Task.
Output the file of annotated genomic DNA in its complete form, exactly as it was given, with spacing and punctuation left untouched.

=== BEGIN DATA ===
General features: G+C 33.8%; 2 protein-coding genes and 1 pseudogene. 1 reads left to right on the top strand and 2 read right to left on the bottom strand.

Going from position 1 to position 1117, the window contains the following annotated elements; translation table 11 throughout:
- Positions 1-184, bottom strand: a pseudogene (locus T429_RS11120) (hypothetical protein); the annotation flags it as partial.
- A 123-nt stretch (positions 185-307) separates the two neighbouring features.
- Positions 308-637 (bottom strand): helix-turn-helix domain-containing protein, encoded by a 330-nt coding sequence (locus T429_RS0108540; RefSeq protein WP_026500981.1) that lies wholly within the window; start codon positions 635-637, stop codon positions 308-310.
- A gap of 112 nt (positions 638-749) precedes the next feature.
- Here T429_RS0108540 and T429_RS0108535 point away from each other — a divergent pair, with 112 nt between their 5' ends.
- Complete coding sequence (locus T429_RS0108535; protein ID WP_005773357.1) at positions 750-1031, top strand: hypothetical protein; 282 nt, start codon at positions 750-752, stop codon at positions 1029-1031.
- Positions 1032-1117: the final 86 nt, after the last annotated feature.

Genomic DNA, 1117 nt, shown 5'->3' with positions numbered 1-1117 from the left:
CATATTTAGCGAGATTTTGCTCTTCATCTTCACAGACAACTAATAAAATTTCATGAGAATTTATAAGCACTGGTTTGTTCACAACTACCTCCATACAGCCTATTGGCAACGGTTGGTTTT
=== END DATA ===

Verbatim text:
General features: G+C 33.8%; 2 protein-coding genes and 1 pseudogene. 1 reads left to right on the top strand and 2 read right to left on the bottom strand.

Going from position 1 to position 1117, the window contains the following annotated elements; translation table 11 throughout:
- Positions 1-184, bottom strand: a pseudogene (locus T429_RS11120) (hypothetical protein); the annotation flags it as partial.
- A 123-nt stretch (positions 185-307) separates the two neighbouring features.
- Positions 308-637 (bottom strand): helix-turn-helix domain-containing protein, encoded by a 330-nt coding sequence (locus T429_RS0108540; RefSeq protein WP_026500981.1) that lies wholly within the window; start codon positions 635-637, stop codon positions 308-310.
- A gap of 112 nt (positions 638-749) precedes the next feature.
- Here T429_RS0108540 and T429_RS0108535 point away from each other — a divergent pair, with 112 nt between their 5' ends.
- Complete coding sequence (locus T429_RS0108535; protein ID WP_005773357.1) at positions 750-1031, top strand: hypothetical protein; 282 nt, start codon at positions 750-752, stop codon at positions 1029-1031.
- Positions 1032-1117: the final 86 nt, after the last annotated feature.

Genomic DNA, 1117 nt, shown 5'->3' with positions numbered 1-1117 from the left:
CATATTTAGCGAGATTTTGCTCTTCATCTTCACAGACAACTAATAAAATTTCATGAGAATTTATAAGCACTGGTTTGTTCACAACTACCTCCATACAGCCTATTGGCAACGGTTGGTTTT